2. Ellahi's Version of Events

The following is Ellahi's version of events. Shortly after they reached the Bronx, Ellahi stopped at a traffic light. There was no problem with his meter and he did not prematurely demand payment. Ramirez suddenly opened the door and ran away. As Ramirez opened the door, Ellahi shouted that he needed to pay. Ellahi yelled to the fleeing Ramirez that he would call the police; he then called them and said that he had a passenger who was attempting to run away without paying his fare. Ramirez ran to another cab, but when he tried to get in it started to move and he fell. Ramirez quickly got back up and ran to try and catch other cabs that were driving by.

The police did not show up for several minutes. When Ramirez got into another cab, Ellahi told the driver not to take Ramirez because he did not pay his fare and the police were on their way. The driver of that vehicle was trying to leave but could not because Ellahi had stopped his car in front of him. Ramirez then got out of that vehicle and it drove off. The police showed up at about the same time. Ellahi told the police what had happened and an officer-an unidentified Asian man-asked Ramirez for money and Ramirez gave him a credit or debit card. The officer or Ellahi swiped the card and it was declined. The officer asked Ramirez if he had any other way of paying, and Ramirez searched his pockets and found $21. The officer took that money and gave it to Ellahi, who accepted it and drove away. The police drove away at the same time and Ellahi did not see what happened to Ramirez.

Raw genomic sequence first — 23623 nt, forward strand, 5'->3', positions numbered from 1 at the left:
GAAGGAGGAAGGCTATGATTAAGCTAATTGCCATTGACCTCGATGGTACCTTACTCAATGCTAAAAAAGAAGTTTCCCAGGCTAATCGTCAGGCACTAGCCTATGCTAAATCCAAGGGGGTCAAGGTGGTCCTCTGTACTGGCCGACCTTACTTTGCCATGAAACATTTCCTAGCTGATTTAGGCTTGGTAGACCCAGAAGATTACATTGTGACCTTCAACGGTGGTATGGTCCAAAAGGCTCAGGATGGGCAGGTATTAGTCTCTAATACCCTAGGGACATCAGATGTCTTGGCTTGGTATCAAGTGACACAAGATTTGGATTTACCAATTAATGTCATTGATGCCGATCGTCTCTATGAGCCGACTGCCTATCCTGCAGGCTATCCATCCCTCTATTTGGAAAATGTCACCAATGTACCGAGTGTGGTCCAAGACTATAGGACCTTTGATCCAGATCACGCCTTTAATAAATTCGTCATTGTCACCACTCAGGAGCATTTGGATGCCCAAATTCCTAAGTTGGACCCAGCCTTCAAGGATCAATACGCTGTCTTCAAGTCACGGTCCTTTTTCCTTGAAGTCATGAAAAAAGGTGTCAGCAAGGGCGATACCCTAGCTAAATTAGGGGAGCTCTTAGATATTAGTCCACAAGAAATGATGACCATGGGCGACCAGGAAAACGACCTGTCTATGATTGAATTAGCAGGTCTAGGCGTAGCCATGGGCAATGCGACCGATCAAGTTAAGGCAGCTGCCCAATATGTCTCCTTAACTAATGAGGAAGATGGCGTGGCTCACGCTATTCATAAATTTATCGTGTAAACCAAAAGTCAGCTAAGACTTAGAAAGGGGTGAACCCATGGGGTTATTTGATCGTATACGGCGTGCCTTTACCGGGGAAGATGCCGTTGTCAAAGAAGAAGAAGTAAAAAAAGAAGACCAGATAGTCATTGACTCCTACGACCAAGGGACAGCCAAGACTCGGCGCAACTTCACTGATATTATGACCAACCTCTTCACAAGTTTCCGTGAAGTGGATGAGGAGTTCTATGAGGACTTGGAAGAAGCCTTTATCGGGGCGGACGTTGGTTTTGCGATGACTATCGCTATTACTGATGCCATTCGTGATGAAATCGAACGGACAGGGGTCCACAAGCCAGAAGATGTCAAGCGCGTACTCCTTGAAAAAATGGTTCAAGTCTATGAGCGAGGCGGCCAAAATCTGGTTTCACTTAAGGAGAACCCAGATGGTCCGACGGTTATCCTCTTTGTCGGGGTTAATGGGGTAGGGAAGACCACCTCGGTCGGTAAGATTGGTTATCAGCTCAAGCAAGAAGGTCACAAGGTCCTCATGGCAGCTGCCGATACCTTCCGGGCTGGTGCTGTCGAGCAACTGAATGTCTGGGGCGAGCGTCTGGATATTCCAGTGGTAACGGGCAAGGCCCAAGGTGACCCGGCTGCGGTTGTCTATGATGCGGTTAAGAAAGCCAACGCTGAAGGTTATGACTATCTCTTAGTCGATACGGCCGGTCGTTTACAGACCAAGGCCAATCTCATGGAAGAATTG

B. Procedural Background

Ramirez filed a complaint in New York State Supreme Court, Bronx County, on November 2, 2012. (Dkt. No. 1 ("Removal") ΒΆ 1.) Ellahi removed the action to federal court on November 30 and answered on December 5, 2012. ( Id.; Dkt. No. 2.) Following discovery, trial was scheduled for April 7, 2014 and thereafter adjourned to June 2, 2014. Ellahi's motion for bifurcation was filed on March 3, 2014. (Dkt. No. 19.)

II. Legal Standard

Federal Rule of Civil Procedure 42(b) provides that "[f]or convenience, to avoid prejudice, or to expedite and economize, the court may order a separate trial of one or more separate issues, claims, crossclaims, counterclaims, or third-party claims." The decision to bifurcate rests within the sound discretion of the court. Katsaros v. Cody, 744 F.2d 270, 278 (2d Cir. 1984) (citation omitted). However, bifurcation remains the exception rather than the rule, and the moving party bears the burden of demonstrating that it is warranted. Agron v. Trustees of Columbia Univ. in City of N.Y., 88 Civ. 6294 (MJL), 1997 WL 399667, *1 (S.D.N.Y. July 15, 1997).

III. Discussion

The parties dispute whether bifurcation is appropriate in light of Rule 42(b)'s concern with preventing prejudice and promoting judicial economy. The Court addresses each in turn.

A. Prejudice

Ellahi argues that bifurcation is necessary to prevent prejudice because evidence related to Ramirez's injury could lead the jury to improperly focus upon the extent of the injury rather than liability. Ramirez opposes bifurcation because testimony about the condition of his ankle is necessary to undermine Ellahi's version of events.